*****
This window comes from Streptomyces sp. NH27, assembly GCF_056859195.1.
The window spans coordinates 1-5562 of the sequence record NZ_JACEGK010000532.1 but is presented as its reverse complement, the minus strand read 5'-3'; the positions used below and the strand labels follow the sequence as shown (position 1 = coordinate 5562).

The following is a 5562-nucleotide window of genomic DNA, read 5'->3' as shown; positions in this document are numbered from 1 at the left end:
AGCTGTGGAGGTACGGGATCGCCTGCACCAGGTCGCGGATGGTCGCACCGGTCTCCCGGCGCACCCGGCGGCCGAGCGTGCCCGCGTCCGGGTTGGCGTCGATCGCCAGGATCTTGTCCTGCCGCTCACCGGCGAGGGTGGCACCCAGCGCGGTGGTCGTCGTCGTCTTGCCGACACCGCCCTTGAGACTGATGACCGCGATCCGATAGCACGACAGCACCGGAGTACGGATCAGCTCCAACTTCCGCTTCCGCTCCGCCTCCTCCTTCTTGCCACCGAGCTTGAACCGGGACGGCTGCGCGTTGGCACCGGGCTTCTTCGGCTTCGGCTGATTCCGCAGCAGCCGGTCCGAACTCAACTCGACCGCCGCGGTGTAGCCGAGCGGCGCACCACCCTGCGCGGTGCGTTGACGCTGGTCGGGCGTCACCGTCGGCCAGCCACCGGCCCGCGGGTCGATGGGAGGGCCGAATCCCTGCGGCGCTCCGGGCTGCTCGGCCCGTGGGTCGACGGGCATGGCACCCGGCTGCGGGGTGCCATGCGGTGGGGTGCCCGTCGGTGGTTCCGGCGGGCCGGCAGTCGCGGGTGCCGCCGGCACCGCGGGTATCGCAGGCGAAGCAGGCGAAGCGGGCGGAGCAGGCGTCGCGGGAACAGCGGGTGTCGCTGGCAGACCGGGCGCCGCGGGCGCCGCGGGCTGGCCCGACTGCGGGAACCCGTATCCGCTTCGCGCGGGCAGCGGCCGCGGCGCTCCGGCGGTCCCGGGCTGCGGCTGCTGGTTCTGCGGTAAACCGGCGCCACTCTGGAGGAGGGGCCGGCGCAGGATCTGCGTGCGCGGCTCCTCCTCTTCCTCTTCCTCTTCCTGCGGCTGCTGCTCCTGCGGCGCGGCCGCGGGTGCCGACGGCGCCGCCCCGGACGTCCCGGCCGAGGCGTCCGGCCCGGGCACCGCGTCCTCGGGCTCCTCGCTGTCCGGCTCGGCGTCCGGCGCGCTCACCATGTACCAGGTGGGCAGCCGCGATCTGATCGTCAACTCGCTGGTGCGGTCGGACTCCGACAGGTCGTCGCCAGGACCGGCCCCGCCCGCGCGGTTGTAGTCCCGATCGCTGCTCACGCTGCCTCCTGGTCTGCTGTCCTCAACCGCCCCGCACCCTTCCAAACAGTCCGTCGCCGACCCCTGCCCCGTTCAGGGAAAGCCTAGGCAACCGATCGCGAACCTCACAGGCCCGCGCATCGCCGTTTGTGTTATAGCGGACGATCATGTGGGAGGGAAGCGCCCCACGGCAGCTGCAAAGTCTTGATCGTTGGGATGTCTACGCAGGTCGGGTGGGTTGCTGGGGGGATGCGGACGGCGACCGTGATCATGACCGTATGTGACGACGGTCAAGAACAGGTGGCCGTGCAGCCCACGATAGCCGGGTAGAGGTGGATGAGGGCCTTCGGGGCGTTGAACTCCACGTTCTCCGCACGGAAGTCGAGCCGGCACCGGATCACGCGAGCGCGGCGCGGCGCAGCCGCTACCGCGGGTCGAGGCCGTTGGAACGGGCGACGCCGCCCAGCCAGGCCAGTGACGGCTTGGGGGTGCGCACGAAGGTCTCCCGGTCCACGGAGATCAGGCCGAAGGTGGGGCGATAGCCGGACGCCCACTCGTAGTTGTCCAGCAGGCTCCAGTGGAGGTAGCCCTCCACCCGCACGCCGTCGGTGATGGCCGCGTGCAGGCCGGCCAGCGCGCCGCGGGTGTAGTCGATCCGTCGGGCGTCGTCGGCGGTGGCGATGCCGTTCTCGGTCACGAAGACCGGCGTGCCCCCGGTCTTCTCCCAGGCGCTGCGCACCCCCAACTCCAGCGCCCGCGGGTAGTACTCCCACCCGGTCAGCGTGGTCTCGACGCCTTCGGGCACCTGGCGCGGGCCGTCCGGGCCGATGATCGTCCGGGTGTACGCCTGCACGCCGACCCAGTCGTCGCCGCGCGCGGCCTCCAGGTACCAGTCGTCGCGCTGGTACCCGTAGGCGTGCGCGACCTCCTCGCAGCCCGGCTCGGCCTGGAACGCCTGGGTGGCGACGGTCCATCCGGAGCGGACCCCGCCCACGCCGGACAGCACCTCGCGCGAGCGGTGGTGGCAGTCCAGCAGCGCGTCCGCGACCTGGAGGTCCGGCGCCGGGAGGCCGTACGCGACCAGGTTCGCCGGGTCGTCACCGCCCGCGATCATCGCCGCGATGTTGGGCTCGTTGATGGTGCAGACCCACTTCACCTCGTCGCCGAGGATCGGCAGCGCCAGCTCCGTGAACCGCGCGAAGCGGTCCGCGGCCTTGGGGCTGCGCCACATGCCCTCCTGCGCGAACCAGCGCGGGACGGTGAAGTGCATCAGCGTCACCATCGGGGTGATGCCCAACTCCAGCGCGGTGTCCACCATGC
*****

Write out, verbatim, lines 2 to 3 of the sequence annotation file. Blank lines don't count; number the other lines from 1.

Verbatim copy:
The window spans coordinates 1-5562 of the sequence record NZ_JACEGK010000532.1 but is presented as its reverse complement, the minus strand read 5'-3'; the positions used below and the strand labels follow the sequence as shown (position 1 = coordinate 5562).

The following is a 5562-nucleotide window of genomic DNA, read 5'->3' as shown; positions in this document are numbered from 1 at the left end: